Global Programs: Naxos, Greece | Faculty
Ancient and modern Greek through humanities and social science
Elsa serves as the Brown in Greece Summer Program Director. Elsa Amanatidou joined the Brown Classics Department in 2001 after twenty years of working as a language teacher in Greece and the UK. In 2005, she was promoted to Senior Lecturer. Since 2006 she additionally serves as Director of Brown’s Center for Language Studies. From 1995 until 2001, she held the post of Head of Modern Greek Studies and Deputy Head at the Hellenic College of London, an independent, co-ed, bilingual school. Since 1989, she has held the posts of Examiner and Principal Examiner for GCSE, A Level and O Level public examinations in Modern Greek, in the U.K.
Konstantinos is an Assistant Professor at the Center for European and Mediterranean Studies at New York University. He received his PhD in History and Civilization from the European University Institute, Florence. From 2007 to 2012 he taught in the History Department at Brown University. His research focuses on the history and memory of the 1960s, the methodology of oral history, and the use of film as a source for social and culture history. His book "Children of Dictatorship: Student Resistance, Cultural Politics and the "Long 1960s" in Greece is forthcoming with Berghahn Books.
After graduating with a BA in Classics from Harvard in 2007, Byron MacDougall taught for two years at the Dexter and Southfield Schools in Brookline, Massachusetts. As a Ph.D. student at Brown, Byron works on post-classical Greek literature and cultural history and took his special author exams on Augustine (with Joe Pucci) and Gregory of Nazianzus (with Stratis Papaioannou).
Vangelis was raised in London, United Kingdom and came to the United States for graduate study in 1985. He received a PhD in Comparative Literature from Harvard University. He has taught Modern Greek literature and culture and comparative literature at Harvard, NYU, and since 2004, at the Program in Hellenic Studies, Department of Classics, Columbia University. He is also a member of the Balkan Studies faculty at The Harriman Institute and directs the ‘Modern Greek Seminar’ at Columbia’s University Seminars’ Program. In the 1990s, he studied Greek and Turkish relations on Cyprus, most notably in his edited volume, Cyprus and Its People: Nation, Identity and Experience in an Unimaginable Community, 1955-1997 (Westview, 1998). His Modern Greece: A Cultural Poetics (Berg, 2004) discusses the nature of modernity in Greece from just before the founding of the nation state down to the present. In 2012, he edited a set of essays commemorating the work and life of the poet Manolis Anagnostakis (Fairleigh Dickinson University Press, 2012). Recently, his book The Balkan Prospect: Identity, Culture, and Politics in Greece After 1989 (Palgrave MacMillan, 2013), an interdisciplinary analysis of Greece's position within and without the Balkans and Europe after the Cold War, was awarded the Edmund Keeley Book Prize.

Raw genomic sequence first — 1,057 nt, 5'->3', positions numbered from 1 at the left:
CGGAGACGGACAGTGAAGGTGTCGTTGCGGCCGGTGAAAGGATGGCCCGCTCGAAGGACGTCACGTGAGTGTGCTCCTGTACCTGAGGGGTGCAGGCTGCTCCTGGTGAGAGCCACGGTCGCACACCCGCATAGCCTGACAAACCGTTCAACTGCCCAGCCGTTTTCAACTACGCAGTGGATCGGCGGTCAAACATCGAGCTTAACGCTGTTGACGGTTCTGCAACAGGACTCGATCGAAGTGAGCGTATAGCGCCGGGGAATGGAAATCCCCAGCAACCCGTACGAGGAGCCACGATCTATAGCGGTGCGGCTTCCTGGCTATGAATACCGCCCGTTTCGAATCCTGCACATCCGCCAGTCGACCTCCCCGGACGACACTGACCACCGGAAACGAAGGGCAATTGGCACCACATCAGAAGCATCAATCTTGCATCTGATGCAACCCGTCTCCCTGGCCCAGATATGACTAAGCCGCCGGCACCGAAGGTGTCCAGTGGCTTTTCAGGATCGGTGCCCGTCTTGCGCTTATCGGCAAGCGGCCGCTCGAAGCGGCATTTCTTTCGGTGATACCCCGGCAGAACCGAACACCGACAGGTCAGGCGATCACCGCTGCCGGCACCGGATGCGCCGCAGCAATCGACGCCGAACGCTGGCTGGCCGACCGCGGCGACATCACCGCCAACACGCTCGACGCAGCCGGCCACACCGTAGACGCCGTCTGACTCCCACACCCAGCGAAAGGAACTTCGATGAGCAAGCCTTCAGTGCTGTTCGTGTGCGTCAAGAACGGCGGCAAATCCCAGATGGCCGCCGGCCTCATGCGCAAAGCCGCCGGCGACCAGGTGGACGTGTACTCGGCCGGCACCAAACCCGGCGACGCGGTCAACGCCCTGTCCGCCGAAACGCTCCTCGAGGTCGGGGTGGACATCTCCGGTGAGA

Patricia Felisa Barbeito
Patricia was born in Athens and grew up on four continents. She received her Ph.D. in Comparative Literature at Harvard University and is currently Professor of American Literatures at the Rhode Island School of Design, where she teaches courses on race and ethnicity. Focusing on the intersection of literature and race/ethnic politics, her publications on both American and Greek literature have appeared in a variety of journals, including American Literature, The Journal of American Culture and the Journal of Modern Greek Studies. She is co-translator (with Vangelis Calotychos) of Menis Koumandareas’s Their Smell Makes Me Want to Cry (The University of Birmingham Modern Greek Translations, 2004), and translator of The Interrogation (Birmingham Modern Greek Translations, 2013), as well as shorter pieces by Vasilis Gkourogiannis and Sotiris Dimitriou for the online international literature journal, Words Without Borders. She is currently working on a book about the African-American author Chester Himes titled, OneJumpAheadofDisaster: The Politics of Race, Interracial Sex, and Literary Style in Chester Himes’s Writing.